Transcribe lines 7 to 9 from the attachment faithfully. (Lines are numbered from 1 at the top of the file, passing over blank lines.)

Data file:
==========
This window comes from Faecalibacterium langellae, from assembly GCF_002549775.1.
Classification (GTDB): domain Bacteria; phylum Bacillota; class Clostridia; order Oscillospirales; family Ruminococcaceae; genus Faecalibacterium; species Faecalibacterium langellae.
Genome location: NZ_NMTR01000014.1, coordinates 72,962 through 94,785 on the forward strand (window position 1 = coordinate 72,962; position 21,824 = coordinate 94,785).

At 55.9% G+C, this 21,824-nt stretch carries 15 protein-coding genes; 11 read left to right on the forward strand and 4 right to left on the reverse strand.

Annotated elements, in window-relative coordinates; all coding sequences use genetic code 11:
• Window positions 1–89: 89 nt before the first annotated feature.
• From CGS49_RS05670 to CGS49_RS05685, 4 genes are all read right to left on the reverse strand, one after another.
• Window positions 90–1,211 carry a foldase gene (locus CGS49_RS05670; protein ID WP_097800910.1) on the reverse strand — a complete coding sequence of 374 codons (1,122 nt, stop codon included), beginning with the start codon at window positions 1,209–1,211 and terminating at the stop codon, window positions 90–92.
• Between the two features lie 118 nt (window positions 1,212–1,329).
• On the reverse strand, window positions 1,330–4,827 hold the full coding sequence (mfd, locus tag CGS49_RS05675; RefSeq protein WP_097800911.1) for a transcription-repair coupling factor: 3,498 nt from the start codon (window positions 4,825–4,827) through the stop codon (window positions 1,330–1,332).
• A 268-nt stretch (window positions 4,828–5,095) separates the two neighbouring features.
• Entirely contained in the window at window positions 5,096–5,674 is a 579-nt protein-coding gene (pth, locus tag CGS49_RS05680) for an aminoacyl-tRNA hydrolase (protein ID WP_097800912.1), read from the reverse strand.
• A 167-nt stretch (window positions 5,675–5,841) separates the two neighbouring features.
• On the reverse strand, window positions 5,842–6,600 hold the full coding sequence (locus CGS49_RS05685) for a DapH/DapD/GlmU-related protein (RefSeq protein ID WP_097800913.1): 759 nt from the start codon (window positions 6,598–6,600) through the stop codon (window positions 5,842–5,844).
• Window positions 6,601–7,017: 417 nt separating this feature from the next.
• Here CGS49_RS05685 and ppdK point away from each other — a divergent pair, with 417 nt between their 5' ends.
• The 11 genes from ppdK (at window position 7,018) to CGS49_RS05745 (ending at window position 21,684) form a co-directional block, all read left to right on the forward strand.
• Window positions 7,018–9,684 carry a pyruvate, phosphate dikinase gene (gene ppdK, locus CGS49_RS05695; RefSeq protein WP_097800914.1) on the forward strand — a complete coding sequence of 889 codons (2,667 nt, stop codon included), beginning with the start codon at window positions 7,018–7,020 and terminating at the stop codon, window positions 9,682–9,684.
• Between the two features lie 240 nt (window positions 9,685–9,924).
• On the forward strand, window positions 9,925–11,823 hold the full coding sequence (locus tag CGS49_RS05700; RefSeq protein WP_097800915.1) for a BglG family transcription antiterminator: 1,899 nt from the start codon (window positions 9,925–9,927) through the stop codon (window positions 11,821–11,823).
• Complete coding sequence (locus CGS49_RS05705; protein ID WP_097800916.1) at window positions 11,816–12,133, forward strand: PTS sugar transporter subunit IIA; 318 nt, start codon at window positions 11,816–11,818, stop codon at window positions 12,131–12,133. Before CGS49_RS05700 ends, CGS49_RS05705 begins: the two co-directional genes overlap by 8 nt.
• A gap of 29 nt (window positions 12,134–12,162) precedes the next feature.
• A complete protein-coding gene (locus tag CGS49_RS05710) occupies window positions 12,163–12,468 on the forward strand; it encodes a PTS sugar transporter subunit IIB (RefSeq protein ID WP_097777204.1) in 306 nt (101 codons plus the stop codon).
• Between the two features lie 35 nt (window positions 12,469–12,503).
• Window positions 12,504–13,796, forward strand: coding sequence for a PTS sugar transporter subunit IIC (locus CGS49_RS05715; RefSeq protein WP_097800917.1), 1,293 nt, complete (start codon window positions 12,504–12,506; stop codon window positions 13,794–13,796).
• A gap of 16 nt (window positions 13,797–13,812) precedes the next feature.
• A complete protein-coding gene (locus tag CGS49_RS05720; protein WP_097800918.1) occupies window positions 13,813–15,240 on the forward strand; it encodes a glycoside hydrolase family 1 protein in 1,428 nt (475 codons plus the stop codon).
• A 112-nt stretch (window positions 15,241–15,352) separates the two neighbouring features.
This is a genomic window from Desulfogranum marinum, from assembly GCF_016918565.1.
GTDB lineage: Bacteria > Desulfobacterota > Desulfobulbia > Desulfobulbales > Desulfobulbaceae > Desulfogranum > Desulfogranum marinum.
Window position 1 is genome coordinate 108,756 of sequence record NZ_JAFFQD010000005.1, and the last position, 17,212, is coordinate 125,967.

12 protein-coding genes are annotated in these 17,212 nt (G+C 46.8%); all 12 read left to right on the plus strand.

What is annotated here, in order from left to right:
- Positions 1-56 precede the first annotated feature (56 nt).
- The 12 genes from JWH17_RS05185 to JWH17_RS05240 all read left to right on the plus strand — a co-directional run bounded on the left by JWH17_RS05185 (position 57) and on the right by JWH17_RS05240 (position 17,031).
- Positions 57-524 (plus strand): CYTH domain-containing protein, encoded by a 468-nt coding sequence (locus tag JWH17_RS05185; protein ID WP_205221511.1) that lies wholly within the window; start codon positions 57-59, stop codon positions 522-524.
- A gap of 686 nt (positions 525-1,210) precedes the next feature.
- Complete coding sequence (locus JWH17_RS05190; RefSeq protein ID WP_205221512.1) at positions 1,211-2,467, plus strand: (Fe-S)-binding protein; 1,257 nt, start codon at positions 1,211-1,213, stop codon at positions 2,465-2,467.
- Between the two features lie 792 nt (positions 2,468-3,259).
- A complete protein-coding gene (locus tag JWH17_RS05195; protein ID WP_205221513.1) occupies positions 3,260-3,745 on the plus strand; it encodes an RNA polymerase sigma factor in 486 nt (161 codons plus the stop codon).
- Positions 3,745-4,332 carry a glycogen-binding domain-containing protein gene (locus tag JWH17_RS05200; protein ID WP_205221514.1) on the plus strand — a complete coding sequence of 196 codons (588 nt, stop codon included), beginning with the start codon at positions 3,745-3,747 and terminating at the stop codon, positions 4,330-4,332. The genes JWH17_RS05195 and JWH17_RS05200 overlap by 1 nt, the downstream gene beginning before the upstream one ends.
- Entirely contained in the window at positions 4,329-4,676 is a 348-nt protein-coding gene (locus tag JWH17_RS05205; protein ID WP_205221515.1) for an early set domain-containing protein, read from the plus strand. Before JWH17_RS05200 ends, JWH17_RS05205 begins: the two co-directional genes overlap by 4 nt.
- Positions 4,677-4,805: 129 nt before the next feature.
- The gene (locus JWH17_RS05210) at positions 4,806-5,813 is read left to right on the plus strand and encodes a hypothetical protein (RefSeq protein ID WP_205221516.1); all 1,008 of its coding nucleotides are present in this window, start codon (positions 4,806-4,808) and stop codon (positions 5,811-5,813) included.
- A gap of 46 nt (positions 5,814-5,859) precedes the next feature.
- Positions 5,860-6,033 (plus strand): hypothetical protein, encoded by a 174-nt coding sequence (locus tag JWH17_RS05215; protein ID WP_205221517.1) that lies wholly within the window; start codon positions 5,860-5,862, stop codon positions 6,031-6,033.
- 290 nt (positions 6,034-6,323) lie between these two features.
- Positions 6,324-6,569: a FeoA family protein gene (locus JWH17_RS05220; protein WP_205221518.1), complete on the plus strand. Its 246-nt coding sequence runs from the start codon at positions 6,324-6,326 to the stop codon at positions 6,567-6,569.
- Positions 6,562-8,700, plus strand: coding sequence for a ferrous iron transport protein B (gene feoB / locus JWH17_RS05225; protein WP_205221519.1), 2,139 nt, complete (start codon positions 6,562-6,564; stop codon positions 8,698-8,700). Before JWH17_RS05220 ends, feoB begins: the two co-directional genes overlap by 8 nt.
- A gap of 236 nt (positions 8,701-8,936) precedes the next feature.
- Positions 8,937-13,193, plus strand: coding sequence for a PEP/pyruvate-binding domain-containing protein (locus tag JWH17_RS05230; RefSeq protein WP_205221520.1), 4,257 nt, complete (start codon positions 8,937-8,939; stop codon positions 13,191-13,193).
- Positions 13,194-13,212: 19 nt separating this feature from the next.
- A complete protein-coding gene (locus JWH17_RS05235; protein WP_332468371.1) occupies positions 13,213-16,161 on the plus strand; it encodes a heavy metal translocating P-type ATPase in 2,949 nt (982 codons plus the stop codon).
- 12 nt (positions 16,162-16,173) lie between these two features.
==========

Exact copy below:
• From CGS49_RS05670 to CGS49_RS05685, 4 genes are all read right to left on the reverse strand, one after another.
• Window positions 90–1,211 carry a foldase gene (locus CGS49_RS05670; protein ID WP_097800910.1) on the reverse strand — a complete coding sequence of 374 codons (1,122 nt, stop codon included), beginning with the start codon at window positions 1,209–1,211 and terminating at the stop codon, window positions 90–92.
• Between the two features lie 118 nt (window positions 1,212–1,329).